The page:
This guide contains all of the ASC's statistics resources. If you do not see a topic, suggest it through the suggestion box on the Statistics home page.

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- Learn about the different input parameters needed to determine the minimum sample size for common correlation analyses using G*Power. Practice conducting each type of a priori (before data collection) analysis.

The correlation analysis is used to measure the direction and relationship between two variables. It's important to note that *correlation does not equal causation*. That means that while a relationship may be observed, it's impossible to say that one variable caused or affected the other variable. The relationship observed may be due to other variables not accounted for in the model.

**Research Question & Hypotheses Examples**

RQ: What is the relationship between height and age?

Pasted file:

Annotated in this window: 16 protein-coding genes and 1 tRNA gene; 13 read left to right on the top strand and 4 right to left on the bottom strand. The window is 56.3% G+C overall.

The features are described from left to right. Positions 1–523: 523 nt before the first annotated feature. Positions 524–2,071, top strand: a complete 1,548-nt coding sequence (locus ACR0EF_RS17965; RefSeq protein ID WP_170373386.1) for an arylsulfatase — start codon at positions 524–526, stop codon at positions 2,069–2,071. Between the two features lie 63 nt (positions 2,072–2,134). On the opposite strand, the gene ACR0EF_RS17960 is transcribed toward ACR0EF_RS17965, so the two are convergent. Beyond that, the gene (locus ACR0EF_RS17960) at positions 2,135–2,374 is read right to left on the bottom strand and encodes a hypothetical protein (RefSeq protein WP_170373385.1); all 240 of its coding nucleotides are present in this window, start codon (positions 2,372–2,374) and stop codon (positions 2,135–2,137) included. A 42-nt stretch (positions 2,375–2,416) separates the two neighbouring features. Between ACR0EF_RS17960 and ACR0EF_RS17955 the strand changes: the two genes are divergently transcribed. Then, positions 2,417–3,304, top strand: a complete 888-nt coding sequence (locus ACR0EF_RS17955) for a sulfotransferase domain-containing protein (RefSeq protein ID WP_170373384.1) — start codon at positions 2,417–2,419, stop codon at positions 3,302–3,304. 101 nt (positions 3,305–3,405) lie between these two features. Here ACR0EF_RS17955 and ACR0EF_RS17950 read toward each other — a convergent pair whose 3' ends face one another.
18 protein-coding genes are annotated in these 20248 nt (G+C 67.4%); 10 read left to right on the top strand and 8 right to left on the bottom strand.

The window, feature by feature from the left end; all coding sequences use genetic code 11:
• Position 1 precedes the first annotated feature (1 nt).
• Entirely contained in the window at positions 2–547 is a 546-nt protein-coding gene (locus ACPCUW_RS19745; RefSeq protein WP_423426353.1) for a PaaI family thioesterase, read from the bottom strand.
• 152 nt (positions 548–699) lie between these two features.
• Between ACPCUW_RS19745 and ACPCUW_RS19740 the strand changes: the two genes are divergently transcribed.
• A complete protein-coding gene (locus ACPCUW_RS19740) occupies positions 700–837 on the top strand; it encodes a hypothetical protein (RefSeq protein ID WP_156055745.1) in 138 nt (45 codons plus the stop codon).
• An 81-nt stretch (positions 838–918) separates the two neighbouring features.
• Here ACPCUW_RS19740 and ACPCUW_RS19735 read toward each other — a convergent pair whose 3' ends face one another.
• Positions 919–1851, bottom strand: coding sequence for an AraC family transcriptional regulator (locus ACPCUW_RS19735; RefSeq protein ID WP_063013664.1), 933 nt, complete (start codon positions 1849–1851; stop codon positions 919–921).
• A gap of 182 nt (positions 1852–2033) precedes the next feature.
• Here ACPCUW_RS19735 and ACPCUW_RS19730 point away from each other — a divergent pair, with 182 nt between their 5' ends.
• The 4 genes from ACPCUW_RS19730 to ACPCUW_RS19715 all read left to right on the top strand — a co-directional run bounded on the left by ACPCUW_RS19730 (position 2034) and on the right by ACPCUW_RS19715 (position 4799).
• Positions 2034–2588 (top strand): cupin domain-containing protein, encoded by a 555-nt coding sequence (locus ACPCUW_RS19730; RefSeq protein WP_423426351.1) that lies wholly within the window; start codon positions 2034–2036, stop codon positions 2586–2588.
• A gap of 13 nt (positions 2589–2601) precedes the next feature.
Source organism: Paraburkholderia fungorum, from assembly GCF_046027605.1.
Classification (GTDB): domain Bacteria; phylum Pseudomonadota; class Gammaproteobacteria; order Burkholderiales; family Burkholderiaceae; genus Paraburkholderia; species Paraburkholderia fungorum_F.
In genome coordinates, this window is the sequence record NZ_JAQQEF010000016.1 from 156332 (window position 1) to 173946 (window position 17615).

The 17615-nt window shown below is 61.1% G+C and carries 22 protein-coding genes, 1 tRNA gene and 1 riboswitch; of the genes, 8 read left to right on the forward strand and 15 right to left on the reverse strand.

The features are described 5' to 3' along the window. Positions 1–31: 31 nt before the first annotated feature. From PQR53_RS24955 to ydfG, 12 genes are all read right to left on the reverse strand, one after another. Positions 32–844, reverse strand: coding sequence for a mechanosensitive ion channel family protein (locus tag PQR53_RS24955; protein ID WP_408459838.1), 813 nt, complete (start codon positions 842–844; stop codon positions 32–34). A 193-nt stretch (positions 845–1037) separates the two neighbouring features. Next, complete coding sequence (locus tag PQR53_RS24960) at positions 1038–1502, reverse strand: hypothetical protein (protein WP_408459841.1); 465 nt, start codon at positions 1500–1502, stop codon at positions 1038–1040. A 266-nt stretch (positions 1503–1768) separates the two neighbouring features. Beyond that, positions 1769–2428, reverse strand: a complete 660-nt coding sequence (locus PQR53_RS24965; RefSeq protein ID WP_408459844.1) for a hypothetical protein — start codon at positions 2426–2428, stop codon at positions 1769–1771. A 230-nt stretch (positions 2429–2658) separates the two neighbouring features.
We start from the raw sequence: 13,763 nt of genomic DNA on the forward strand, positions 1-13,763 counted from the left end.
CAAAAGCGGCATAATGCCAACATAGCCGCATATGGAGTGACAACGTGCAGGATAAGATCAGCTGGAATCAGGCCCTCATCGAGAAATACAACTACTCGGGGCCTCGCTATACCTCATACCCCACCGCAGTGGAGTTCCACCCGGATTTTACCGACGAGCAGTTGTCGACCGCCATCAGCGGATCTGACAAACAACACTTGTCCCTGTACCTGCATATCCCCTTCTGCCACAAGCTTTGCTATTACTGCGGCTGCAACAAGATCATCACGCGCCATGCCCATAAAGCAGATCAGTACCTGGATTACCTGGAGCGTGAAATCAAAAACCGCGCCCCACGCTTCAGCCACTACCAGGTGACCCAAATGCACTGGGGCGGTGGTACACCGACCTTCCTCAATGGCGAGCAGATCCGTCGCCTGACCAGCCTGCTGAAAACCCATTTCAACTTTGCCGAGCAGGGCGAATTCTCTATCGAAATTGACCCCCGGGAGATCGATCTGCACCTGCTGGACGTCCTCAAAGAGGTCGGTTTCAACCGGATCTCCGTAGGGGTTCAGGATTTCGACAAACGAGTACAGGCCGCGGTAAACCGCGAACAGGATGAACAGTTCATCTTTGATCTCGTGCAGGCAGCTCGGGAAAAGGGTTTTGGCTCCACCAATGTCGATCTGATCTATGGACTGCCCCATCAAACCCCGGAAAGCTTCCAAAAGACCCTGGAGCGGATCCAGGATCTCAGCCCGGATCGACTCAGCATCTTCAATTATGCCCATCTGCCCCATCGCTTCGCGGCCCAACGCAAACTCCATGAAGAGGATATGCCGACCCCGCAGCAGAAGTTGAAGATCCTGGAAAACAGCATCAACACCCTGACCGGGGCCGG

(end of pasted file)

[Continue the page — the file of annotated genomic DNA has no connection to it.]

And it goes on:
- H0: There is no relationship between height and age.
- Ha: There is a relationship between height and age.

RQ: Is there a significant linear relationship between hours of exercise and weight?

- H0: There is not a significant linear relationship between hours of exercise and weight.
- Ha: There is a significant linear relationship between hours of exercise and weight.

**Direction**

The direction of the relationship can be assessed by looking at the sign of the correlation coefficient.

**Strength**

The strength of the relationship can be assessed by evaluating the numerical value of the correlation coefficient. Correlation values can range from -1 to +1.

**Effect Size**

The measure of effect size used for correlation analyses is called the coefficient of determination or R-Squared. This value can be found by simply squaring the value of the correlation coefficient (r). For example, if *r* = .3, then the effect size is .09. This is interpreted as saying that 9% (.09 x 100 = 9%) of the variability in one variable is explained by the other variable.

See the Correlation page for additional information

- Last Updated: Mar 12, 2023 6:02 PM
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